How to Mount an NTFS Filesystem
[Note: if you are running a centosplus kernel, see this section]
Installing required packages
While older ntfs drivers were prone to eat your data in r/w-mode, ntfs-3g seems to be r/w safe. See the ntfs-3g page for more information.
As of CentOS 5.4 (kernel 2.6.18-164 or newer), the fuse kernel module is included in the kernel itself. Therefore, dkms and dkms-fuse are no longer required. If you have previously installed dkms-fuse, please uninstall it by a yum remove dkms-fuse command. Please note that CentOS-4 users need those 2 packages.
Make sure you have the rpmforge repo installed. If not, refer to Repositories.
Install the following packages.
yum install fuse fuse-ntfs-3g
If the rpmforge repo is disabled by default,
yum --enablerepo=rpmforge install fuse fuse-ntfs-3g
Note for CentOS-5 users: If you are still running CentOS 5.3 or older, then you would need to install kmod-fuse from ELRepo.
For CentOS-7 and CentOS-6 the EPEL repository is carrying later NTFS packages. EPEL is also usable for CentOS-5. To install, after enabling the repo per the Repositories page:
yum install ntfs-3g
or if you prefer to leave EPEL disabled by default
yum --enablerepo epel install ntfs-3g
You may also want to
yum install ntfsprogs ntfsprogs-gnomevfs
for additional functionality. (Take, for example, ntfsclone to copy ntfs-partitions with or without empty space.)
Mounting an NTFS filesystem
Suppose your ntfs filesystem is /dev/sda1 and you are going to mount it on /mymnt/win, do the following.
First, create a mount point.
Next, edit /etc/fstab as follows. To mount read-only:
/dev/sda1 /mymnt/win ntfs-3g ro,umask=0222,defaults 0 0
To mount read-write:
/dev/sda1 /mymnt/win ntfs-3g rw,umask=0000,defaults 0 0
You can now mount it by running:
Users of the centosplus kernel
The NTFS module is not enabled in the centoplus (Repositories/CentOSPlus) kernel starting with CentOS-5.3. This is because NTFS in 5.3 is broken. Please see https://bugzilla.redhat.com/show_bug.cgi?id=481495 for details. If you would like to use the NTFS driver from the CentOS kernel, you can do so by installing kmod-ntfs from the ELRepo project. However, unlike ntfs-3g, the write option of the kernel ntfs module is extremely limited. Here is a note from the kernel Kconfig file (thanks to AlanBartlett for this info):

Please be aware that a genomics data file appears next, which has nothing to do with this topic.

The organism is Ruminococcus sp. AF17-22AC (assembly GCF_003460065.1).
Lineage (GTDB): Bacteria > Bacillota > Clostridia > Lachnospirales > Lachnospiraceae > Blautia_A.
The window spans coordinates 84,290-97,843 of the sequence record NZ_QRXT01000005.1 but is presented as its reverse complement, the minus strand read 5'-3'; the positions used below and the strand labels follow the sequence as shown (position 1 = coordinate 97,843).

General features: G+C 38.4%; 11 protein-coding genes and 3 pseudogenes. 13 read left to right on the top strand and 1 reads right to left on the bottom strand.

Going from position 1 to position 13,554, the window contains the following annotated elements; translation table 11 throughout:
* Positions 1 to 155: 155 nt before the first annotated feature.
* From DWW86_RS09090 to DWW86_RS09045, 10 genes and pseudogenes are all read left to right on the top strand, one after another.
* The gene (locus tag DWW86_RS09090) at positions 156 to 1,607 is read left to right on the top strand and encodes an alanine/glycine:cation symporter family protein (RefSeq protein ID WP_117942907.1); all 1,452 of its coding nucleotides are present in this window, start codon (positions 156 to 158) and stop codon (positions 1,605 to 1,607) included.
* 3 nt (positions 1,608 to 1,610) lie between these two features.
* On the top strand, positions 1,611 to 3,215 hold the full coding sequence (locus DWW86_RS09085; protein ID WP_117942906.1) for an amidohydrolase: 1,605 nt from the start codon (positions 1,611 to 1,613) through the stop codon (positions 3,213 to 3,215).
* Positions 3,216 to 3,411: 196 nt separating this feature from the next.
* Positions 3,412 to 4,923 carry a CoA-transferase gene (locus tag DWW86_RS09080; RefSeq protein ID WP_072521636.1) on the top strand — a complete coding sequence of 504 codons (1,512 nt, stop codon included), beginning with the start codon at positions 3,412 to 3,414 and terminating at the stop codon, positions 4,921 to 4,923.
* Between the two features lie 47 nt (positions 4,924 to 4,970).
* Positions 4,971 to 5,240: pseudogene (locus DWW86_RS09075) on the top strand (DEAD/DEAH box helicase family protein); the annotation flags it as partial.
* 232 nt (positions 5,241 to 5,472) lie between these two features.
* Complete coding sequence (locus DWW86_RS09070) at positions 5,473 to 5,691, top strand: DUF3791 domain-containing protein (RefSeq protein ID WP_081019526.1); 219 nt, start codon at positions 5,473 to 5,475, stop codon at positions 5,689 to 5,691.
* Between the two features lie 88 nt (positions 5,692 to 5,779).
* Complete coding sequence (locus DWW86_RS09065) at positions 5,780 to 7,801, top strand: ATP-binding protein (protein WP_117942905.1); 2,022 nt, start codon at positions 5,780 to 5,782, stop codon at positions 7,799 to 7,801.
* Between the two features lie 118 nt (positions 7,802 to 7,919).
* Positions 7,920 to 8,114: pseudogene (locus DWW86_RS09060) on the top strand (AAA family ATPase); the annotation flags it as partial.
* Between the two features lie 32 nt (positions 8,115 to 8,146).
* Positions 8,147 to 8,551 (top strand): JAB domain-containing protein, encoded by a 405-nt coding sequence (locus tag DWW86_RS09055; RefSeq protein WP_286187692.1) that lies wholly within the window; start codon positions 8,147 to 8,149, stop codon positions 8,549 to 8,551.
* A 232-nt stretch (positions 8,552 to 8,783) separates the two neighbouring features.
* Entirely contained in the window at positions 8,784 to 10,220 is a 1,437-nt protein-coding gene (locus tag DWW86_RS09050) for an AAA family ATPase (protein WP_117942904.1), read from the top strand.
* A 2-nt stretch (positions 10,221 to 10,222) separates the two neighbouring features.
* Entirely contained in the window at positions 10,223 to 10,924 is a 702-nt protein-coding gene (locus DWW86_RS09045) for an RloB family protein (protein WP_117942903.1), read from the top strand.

"The only supported operation is overwriting existing files, without changing the file length. No file or directory creation, deletion or renaming is possible. Note only non-resident files can be written to so you may find that some very small files (<500 bytes or so) cannot be written to."
The following description applies to CentOS 5.2 or older.
In CentOSPlus kernels, both ntfs and fuse kernel modules are enabled. The main difference between ntfs and ntfs-3g is that the former is read-only, whilst the latter is read-write. Therefore, if you do not need write access to a ntfs filesystem, there is no need to install additional packages. Simply add this line to /etc/fstab :
/dev/sda1 /mymnt/win ntfs ro,umask=0222,defaults 0 0
If you wish to have read-write access, you would need the fuse-ntfs-3g package. But, because the fuse module is already available in the kernel, you do not need the dkms package:
yum install fuse fuse-ntfs-3g
However, the fuse kernel module included in CentOS 5 (as of August 2007) produces a message: WARNING: Deficient FUSE kernel module detected. It still works, but it is advised that the fuse module from RPMforge (newer) be used instead. Also, you should update to the latest kernel which does not suffer from this issue.
yum install fuse fuse-ntfs-3g dkms dkms-fuse
to replace the existing fuse kernel module with the one from RPMforge.
http://wiki.linux-ntfs.org/doku.php?id=ntfs-en#can_i_mount_an_ntfs_volume (read-only mounting)
Originally written by AkemiYagi. Anyone is welcome to edit.